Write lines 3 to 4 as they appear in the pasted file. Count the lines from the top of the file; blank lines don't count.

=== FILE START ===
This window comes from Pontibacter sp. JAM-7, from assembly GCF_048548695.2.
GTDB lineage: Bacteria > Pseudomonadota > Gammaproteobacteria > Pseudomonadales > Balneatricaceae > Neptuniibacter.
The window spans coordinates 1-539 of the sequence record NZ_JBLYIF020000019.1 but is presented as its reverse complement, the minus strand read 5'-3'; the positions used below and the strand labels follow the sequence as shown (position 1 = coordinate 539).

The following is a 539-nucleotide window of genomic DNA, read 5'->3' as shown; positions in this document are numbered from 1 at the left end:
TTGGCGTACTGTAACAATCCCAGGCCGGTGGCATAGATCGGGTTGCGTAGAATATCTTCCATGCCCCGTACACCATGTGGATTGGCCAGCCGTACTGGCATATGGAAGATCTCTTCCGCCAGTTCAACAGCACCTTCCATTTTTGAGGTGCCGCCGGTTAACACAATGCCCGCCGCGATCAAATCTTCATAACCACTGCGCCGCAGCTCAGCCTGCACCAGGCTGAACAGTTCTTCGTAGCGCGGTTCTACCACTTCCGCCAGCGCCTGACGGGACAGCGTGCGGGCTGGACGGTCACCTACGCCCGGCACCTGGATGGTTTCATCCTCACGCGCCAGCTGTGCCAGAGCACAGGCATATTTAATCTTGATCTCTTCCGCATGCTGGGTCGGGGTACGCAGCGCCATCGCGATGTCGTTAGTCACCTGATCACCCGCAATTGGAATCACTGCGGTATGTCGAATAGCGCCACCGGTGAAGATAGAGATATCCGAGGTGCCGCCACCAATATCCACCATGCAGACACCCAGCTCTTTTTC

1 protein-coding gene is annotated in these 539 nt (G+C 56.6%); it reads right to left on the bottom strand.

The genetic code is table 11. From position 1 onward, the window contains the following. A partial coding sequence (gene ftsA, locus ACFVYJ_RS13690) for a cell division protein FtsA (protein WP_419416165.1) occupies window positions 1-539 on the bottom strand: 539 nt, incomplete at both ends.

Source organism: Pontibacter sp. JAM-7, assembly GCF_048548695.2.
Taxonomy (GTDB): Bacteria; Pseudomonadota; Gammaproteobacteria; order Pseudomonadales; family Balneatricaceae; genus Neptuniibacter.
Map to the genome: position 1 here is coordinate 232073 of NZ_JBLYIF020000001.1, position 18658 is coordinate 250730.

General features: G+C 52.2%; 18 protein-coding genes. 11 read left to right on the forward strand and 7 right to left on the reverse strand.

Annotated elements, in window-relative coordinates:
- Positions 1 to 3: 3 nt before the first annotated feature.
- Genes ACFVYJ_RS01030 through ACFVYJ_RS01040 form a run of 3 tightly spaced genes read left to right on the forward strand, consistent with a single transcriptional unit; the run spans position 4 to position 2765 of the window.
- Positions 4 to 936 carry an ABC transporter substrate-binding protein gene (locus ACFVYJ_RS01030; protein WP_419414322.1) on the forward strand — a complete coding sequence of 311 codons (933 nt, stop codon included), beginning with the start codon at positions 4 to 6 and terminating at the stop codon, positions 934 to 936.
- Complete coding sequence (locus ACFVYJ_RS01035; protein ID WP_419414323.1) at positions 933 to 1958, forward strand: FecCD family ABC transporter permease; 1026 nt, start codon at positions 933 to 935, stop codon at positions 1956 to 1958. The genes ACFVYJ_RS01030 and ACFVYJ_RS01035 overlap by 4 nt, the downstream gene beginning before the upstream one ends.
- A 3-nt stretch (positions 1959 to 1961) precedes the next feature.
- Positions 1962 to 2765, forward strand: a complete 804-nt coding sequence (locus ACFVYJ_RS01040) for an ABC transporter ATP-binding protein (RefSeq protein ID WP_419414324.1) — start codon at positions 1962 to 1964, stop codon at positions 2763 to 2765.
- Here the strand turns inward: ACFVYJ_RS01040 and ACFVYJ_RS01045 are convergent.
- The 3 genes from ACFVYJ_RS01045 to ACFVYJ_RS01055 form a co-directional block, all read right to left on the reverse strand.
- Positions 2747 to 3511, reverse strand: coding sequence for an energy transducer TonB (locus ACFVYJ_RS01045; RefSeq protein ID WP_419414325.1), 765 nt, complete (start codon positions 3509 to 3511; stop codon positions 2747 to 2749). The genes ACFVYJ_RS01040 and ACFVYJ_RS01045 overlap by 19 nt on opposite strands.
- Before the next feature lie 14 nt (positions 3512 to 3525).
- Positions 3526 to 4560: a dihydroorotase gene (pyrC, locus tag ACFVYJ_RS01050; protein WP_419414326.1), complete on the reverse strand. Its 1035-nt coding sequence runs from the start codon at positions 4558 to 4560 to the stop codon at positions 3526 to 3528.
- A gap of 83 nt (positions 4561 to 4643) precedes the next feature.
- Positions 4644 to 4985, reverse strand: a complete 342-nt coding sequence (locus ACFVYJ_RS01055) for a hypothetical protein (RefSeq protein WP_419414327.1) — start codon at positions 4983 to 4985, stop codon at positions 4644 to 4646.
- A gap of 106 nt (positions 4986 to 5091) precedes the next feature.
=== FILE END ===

The window spans coordinates 1-539 of the sequence record NZ_JBLYIF020000019.1 but is presented as its reverse complement, the minus strand read 5'-3'; the positions used below and the strand labels follow the sequence as shown (position 1 = coordinate 539).

The following is a 539-nucleotide window of genomic DNA, read 5'->3' as shown; positions in this document are numbered from 1 at the left end: